If you are thinking of starting a new garden bed next spring, fall is a good time to begin it and lasagna gardening is a good method to use if your chosen ground is covered with vegetation that you want to kill off. I’m demonstrating with a section of a shade garden that is covered with liriope. I like it but I have too much of it so I want to get a section ready to put in something new later. If you’ve ever tried to dig up lirope you can imagine how much time I will save by just smothering it! This method works for grassy areas also or any piece of ground covered with unwanted vegetation. Here is what my section of garden looked like before I started.

Liriope that I want to smother with lasagna gardening.
Ironically, the Liriope that I want to smother with lasagna gardening is the best looking plant in this section right now. The Bee Balm on the left and the Columbine on the right are not at their best in late summer. Next spring they will be gorgeous!

First gather up all the compostable materials that you can. The first layer consists of cardboard, paper, newspapers and other recyclable paper based products. I have been saving for a couple of months so there is more than enough for this section.

Mark off the space that will become your garden. You can transplant the vegetation already on the spot if you need it elsewhere. If it’s ok to kill it, just cover the area with several layers of cardboard and paper without leaving gaps in between. If it’s windy, wet the paper as you go – I dunked mine in a bin of water before applying. The paper will block the light and kill the vegetation underneath which will decompose and eventually become plant food.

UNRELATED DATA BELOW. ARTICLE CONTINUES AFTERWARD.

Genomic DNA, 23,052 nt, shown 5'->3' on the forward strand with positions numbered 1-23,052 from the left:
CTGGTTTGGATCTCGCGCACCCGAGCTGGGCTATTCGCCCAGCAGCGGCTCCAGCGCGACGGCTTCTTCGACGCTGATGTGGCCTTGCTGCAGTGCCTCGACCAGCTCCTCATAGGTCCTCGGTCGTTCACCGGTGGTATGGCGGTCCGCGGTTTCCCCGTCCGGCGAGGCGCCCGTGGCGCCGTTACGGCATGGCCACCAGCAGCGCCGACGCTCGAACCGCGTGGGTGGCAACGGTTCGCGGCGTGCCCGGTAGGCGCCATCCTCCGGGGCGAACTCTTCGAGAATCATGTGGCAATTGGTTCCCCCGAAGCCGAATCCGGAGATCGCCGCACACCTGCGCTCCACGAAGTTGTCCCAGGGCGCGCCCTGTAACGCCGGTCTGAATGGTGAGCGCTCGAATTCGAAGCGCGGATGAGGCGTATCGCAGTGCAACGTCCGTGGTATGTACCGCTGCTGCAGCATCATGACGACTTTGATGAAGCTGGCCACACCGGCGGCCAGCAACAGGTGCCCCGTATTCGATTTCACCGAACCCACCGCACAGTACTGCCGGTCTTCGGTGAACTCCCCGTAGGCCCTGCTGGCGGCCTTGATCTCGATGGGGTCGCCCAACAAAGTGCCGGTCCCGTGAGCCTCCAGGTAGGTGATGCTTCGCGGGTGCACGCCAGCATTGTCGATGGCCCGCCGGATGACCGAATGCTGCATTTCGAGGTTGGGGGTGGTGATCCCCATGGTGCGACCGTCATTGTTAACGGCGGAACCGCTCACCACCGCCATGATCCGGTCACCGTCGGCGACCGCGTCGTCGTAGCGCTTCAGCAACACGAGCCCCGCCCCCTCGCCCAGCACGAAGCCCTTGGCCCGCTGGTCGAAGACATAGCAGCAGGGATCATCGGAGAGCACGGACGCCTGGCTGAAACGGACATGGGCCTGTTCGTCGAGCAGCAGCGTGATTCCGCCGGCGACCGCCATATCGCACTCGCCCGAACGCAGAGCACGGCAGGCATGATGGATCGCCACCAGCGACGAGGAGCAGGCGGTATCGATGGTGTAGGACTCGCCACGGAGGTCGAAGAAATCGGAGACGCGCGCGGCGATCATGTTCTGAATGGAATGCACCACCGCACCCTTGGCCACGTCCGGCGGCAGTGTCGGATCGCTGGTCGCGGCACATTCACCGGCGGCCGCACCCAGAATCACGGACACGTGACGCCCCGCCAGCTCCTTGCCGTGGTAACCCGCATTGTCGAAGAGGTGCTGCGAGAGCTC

Lasagna gardening helped me get some good use out of junk mail, product packaging, and other unwanted paper products.
Lasagna gardening helped me get some good use out of junk mail, product packaging, and other unwanted paper products. This is about five grocery bags full.

Wet the layer after you’re done applying it if it’s not already wet. This helps jump start the decomposition process.

Build subsequent layers by alternating green and brown compostable materials. Examples of brown materials are dried leaves, shredded paper, and dried dead plant materials. Green materials are grass clippings and fruit and vegetable scraps from your kitchen. Layering the green in between the brown helps to break the pile down faster, but it will eventually break down even if you have a small amount of green materials in comparison to brown. Add in whatever else you would normally put in the compost – eggshells, coffee grounds, and the like. In my case since I live in a condo community where people walk their dogs nearby, I didn’t want interesting odors to attract them to my garden so I left out the kitchen scraps and used only paper and cardboard.

If you want to do some fall planting, you can put soil and fertilizer on top of your compostables and plant now. If you are planting on top of tree roots, don’t make your layer more than 8 inches thick as anything deeper may kill tree roots, according to the book “Making the Most of Shade” by Larry Hodgson. If there are no tree roots to damage, you can make the lasagna 12 inches thick. I don’t know what I’m going to plant yet or whether I’m going to plant in spring or fall, so I topped off mine with wood chip mulch.

Wood chip mulch protects the lasagna gardening area until I'm ready to plant.
Wood chip mulch protects the lasagna gardening area until I’m ready to plant.

When I’m ready to plant I plan to just add soil on top of the mulch, because my lasagna is nowhere near 8 inches thick yet and it won’t hurt to make the new bed deeper. I’ll add nitrogen-rich organic fertilizer at the time to accelerate the breakdown of the wood chips.